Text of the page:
Lucas’ afternoon workshop focused on a framework of advice for developing an ‘Economist’ style of writing. For a delegation of students without 10,000 hours of writing experience, his ‘checklist’ for concise journalism was both pragmatic and insightful. The LSE Alumni spoke about structuring a coherent article and explaining the difference between a ‘drop lede’, ‘nutgraph’ and ‘kicker’. Informing the delegates about the Economist’s golden rule of ‘making complex things simple and boring things interesting’ the Editor also stressed the paramount importance of gaining a reputation for reliability as a journalist. All in the room benefited from Lucas’ wealth of knowledge, greatly appreciating his indisputable journalistic counsel.
The penultimate speakers Andrew Weir, Deputy Editor of Africa Confidential and Nizar Manek commented on the risks for Foreign Correspondents in the world’s most volatile continent. Africa Confidential has for 50 years provided an in-depth analysis of the relationships between power and politics across the continent. Weir highlighted the importance of investigative journalism in predicting and understanding political events. Whilst Manek, a LSE graduate who had recently been forced to leave Cairo, spoke passionately about his recent articles on Egypt and the problems of security he has faced whilst writing abroad. In response to questions from the audience about how to succeed as an intern, Manek and Weir advised to constantly ‘be a pest’ as it is only through tenacity and enthusiasm that a wealth of experiences can be gained.
Ending the day’s events Barbara Serra took to the stage with an inspiring awe of professionalism; her extensive broadcasting experience ensured she captured the room. Serra currently works at Al Jeezera, an international news network which she believes already threatens both the BBC and CNN. Providing an insight into the world of television, Serra emphasized the significance of being well-informed and well-read as a journalist. As an anchor one must know a ‘little about everything’, with the likelihood of having to ‘ad-lib’ in front of the camera it is not always possible to rely on the get out of jail card of ‘bring us up to date’. Whilst it is true inherent determination is needed to succeed in the world of television, Serra like Bloomfield concluded that due to the expansion of so many news channels across the globe there has ‘never been a better time to be a journalist’.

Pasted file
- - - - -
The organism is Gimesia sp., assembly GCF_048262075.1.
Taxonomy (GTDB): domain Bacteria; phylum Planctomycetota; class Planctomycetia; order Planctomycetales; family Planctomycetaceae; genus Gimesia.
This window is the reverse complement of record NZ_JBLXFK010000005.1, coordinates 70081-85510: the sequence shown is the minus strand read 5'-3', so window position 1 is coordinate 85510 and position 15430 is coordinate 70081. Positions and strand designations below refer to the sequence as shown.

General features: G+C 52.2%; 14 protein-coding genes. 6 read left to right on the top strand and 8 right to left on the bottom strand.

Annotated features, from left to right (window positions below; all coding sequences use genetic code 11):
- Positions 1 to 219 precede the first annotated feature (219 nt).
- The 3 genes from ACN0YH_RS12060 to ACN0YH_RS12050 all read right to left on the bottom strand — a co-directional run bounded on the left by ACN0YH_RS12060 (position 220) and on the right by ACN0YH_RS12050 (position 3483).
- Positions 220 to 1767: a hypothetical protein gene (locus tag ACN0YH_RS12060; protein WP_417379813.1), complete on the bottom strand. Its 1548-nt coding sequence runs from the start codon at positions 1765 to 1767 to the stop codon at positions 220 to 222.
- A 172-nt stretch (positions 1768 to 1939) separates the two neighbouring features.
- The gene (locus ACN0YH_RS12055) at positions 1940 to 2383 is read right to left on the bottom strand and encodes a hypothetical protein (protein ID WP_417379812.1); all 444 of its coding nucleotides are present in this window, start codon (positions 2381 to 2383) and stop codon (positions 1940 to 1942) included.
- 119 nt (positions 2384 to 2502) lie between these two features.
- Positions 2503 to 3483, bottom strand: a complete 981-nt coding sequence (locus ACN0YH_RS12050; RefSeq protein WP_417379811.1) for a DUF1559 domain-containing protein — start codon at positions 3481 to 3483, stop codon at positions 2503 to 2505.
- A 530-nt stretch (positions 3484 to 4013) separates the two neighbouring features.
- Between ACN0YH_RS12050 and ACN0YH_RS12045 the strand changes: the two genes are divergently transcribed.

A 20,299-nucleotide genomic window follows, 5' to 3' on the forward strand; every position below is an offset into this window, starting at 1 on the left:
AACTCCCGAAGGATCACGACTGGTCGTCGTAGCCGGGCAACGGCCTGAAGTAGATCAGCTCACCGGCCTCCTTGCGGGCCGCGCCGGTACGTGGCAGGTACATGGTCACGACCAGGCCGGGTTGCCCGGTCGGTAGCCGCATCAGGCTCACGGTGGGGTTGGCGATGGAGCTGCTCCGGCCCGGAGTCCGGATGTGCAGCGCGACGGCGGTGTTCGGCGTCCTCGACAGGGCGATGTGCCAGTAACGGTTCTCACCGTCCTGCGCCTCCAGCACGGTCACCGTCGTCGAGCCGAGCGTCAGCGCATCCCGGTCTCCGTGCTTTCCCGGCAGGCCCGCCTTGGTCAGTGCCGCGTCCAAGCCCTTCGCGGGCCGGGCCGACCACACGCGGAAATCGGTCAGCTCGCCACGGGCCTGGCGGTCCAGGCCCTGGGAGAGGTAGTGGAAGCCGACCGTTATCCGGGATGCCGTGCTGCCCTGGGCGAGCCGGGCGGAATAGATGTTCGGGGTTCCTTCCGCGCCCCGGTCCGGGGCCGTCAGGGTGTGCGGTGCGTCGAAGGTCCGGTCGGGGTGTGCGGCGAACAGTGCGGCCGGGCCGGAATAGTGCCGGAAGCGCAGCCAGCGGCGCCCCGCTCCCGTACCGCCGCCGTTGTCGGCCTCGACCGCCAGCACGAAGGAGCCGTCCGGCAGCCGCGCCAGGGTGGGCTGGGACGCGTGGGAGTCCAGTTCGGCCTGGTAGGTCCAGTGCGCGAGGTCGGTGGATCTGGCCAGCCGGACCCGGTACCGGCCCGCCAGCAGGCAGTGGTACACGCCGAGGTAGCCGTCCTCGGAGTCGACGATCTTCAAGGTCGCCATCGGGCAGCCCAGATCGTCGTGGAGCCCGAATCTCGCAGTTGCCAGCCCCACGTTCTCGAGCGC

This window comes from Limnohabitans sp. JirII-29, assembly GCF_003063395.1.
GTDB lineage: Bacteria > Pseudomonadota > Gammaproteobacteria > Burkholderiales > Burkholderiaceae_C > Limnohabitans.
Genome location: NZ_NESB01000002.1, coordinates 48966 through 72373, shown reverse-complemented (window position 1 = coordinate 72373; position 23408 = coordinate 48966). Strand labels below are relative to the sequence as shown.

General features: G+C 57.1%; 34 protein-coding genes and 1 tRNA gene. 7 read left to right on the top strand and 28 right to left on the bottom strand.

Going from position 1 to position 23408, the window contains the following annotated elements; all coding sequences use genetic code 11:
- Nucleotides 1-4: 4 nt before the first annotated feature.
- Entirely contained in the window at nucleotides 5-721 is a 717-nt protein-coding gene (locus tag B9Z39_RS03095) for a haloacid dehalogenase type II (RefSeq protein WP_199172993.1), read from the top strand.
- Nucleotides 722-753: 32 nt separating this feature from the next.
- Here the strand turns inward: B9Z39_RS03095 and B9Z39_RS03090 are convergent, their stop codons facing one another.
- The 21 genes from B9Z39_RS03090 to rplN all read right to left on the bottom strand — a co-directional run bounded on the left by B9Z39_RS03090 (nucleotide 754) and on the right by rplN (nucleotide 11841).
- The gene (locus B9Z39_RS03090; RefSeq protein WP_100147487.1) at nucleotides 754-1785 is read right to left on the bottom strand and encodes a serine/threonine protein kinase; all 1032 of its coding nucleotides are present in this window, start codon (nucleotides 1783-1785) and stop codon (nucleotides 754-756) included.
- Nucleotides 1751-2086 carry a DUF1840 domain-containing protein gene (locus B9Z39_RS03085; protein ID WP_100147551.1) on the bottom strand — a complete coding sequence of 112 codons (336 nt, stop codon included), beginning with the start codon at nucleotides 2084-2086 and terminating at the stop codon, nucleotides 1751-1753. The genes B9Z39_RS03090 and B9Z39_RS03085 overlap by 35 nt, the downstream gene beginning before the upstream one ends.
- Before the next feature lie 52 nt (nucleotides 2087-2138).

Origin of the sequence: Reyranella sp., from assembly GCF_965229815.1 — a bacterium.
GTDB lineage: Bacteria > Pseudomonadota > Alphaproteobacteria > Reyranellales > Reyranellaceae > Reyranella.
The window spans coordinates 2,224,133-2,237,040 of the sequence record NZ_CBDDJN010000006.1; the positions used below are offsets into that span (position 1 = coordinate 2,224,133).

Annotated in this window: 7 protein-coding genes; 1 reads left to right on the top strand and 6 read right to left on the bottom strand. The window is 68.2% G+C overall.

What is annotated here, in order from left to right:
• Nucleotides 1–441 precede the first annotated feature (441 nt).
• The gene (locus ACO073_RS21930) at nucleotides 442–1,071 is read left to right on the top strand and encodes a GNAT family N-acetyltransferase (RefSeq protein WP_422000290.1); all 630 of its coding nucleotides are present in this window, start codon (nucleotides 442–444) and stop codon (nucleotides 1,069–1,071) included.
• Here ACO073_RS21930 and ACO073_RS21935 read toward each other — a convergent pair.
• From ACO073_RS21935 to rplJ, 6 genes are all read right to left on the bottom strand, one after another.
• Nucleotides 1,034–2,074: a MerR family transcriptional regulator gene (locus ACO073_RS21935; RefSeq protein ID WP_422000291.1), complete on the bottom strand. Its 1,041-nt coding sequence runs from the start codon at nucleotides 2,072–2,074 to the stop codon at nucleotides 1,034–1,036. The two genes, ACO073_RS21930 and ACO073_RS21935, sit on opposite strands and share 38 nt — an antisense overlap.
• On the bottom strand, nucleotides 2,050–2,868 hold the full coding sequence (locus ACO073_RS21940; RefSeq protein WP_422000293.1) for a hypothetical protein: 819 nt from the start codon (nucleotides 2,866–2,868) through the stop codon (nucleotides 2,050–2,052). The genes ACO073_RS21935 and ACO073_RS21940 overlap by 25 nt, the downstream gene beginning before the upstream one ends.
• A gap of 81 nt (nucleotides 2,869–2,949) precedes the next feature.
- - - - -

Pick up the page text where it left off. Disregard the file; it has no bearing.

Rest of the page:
The Conference was a compelling day of advice and lively discussion from all perspectives of ‘Journalism in Action’. Concluding remarks praised Events Officer Anthony Adams and the society for organising the conference which inspired the next generation of London journalist. The London Globalist- we are already looking forward to the next event